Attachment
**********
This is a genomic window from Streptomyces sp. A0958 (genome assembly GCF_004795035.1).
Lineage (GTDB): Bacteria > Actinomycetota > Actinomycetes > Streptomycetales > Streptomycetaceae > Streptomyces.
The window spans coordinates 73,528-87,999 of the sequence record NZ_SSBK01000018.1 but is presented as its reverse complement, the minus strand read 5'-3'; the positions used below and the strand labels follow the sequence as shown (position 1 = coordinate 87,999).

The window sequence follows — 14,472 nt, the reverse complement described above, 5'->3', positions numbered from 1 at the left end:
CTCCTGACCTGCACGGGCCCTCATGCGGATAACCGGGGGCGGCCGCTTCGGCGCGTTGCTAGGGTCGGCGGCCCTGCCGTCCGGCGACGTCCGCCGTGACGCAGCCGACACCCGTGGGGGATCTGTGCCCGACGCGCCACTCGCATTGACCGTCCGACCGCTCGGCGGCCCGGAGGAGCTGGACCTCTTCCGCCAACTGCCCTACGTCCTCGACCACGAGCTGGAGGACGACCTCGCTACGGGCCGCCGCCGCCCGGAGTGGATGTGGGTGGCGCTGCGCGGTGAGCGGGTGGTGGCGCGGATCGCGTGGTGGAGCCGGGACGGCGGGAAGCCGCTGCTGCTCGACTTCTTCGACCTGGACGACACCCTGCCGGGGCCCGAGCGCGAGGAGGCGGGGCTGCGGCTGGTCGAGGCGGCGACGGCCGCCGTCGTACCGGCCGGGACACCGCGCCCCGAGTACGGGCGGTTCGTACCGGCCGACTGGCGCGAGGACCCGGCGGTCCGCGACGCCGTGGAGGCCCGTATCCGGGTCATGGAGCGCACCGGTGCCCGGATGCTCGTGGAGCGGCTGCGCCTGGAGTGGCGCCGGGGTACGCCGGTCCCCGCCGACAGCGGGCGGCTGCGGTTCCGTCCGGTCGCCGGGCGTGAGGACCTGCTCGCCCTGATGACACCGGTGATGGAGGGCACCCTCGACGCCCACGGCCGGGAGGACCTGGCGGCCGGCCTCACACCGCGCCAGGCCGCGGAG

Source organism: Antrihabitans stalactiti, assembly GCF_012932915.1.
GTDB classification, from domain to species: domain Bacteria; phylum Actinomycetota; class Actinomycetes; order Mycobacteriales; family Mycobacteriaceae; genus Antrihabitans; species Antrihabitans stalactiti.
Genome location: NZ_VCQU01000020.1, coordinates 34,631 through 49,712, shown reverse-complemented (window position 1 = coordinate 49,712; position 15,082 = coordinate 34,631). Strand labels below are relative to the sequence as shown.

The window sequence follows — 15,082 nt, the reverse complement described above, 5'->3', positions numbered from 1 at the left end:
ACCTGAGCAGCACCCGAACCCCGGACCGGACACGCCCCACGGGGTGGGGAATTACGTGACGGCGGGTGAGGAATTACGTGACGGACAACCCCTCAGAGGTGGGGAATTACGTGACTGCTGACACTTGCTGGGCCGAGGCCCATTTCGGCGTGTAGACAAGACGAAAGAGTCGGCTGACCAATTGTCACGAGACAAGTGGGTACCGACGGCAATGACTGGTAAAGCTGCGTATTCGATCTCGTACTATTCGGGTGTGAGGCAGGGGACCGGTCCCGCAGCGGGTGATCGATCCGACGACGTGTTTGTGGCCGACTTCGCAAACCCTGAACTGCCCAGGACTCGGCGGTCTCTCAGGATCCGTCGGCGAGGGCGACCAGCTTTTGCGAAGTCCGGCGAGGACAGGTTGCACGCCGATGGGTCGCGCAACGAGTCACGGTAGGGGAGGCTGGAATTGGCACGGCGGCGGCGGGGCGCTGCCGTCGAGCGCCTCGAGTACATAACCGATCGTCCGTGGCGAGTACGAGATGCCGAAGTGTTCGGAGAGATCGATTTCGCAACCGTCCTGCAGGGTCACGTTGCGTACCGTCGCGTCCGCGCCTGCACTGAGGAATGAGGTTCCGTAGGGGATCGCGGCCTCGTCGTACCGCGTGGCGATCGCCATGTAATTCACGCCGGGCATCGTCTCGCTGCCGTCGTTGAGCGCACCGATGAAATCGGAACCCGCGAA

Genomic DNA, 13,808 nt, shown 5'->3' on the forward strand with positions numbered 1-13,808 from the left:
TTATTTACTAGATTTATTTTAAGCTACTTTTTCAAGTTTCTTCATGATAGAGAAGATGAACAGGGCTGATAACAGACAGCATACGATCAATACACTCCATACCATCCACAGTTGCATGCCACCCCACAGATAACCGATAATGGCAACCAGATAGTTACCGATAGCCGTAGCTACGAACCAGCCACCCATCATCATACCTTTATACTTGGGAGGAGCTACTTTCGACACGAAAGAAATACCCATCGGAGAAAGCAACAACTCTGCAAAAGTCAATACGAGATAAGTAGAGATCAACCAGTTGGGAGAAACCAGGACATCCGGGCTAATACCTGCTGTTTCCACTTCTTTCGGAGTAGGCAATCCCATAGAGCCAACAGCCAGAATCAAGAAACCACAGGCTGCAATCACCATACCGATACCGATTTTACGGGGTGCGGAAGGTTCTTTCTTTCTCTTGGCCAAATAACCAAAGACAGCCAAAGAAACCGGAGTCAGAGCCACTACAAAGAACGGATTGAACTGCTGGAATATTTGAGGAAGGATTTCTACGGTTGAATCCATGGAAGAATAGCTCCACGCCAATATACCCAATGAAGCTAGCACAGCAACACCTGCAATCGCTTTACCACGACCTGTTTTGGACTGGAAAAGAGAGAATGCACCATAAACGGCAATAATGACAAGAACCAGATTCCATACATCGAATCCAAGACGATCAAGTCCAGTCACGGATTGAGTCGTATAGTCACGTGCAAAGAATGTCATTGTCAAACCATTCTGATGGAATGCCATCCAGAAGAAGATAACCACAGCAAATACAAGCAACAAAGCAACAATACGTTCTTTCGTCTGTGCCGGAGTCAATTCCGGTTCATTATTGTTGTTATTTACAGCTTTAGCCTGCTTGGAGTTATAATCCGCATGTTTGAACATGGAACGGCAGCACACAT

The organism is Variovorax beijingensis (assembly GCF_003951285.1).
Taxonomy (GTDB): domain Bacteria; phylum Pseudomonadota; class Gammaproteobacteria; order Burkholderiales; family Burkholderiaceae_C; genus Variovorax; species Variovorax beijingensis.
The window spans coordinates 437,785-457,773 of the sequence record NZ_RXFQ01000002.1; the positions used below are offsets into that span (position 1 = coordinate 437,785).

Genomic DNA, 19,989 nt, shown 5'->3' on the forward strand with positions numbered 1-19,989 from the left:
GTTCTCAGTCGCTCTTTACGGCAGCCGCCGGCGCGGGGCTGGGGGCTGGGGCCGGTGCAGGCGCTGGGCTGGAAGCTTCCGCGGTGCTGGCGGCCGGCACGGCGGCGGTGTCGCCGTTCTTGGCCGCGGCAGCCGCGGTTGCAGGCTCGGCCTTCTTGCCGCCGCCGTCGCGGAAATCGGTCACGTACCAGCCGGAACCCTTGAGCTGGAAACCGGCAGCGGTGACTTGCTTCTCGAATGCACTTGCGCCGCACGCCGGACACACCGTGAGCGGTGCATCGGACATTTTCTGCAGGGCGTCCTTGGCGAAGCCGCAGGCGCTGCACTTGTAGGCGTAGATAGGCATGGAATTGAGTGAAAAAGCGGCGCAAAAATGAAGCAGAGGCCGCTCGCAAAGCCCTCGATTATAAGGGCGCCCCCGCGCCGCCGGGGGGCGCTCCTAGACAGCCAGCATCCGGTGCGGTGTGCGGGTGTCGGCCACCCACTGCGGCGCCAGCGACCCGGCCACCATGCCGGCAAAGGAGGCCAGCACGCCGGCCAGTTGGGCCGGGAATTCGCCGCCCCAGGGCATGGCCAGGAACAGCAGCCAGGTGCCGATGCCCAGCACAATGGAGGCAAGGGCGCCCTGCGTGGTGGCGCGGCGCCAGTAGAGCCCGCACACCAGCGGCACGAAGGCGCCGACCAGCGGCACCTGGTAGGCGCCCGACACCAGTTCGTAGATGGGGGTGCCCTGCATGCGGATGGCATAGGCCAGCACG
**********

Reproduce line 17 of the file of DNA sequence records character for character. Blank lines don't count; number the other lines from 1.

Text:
GTTCTCAGTCGCTCTTTACGGCAGCCGCCGGCGCGGGGCTGGGGGCTGGGGCCGGTGCAGGCGCTGGGCTGGAAGCTTCCGCGGTGCTGGCGGCCGGCACGGCGGCGGTGTCGCCGTTCTTGGCCGCGGCAGCCGCGGTTGCAGGCTCGGCCTTCTTGCCGCCGCCGTCGCGGAAATCGGTCACGTACCAGCCGGAACCCTTGAGCTGGAAACCGGCAGCGGTGACTTGCTTCTCGAATGCACTTGCGCCGCACGCCGGACACACCGTGAGCGGTGCATCGGACATTTTCTGCAGGGCGTCCTTGGCGAAGCCGCAGGCGCTGCACTTGTAGGCGTAGATAGGCATGGAATTGAGTGAAAAAGCGGCGCAAAAATGAAGCAGAGGCCGCTCGCAAAGCCCTCGATTATAAGGGCGCCCCCGCGCCGCCGGGGGGCGCTCCTAGACAGCCAGCATCCGGTGCGGTGTGCGGGTGTCGGCCACCCACTGCGGCGCCAGCGACCCGGCCACCATGCCGGCAAAGGAGGCCAGCACGCCGGCCAGTTGGGCCGGGAATTCGCCGCCCCAGGGCATGGCCAGGAACAGCAGCCAGGTGCCGATGCCCAGCACAATGGAGGCAAGGGCGCCCTGCGTGGTGGCGCGGCGCCAGTAGAGCCCGCACACCAGCGGCACGAAGGCGCCGACCAGCGGCACCTGGTAGGCGCCCGACACCAGTTCGTAGATGGGGGTGCCCTGCATGCGGATGGCATAGGCCAGCACG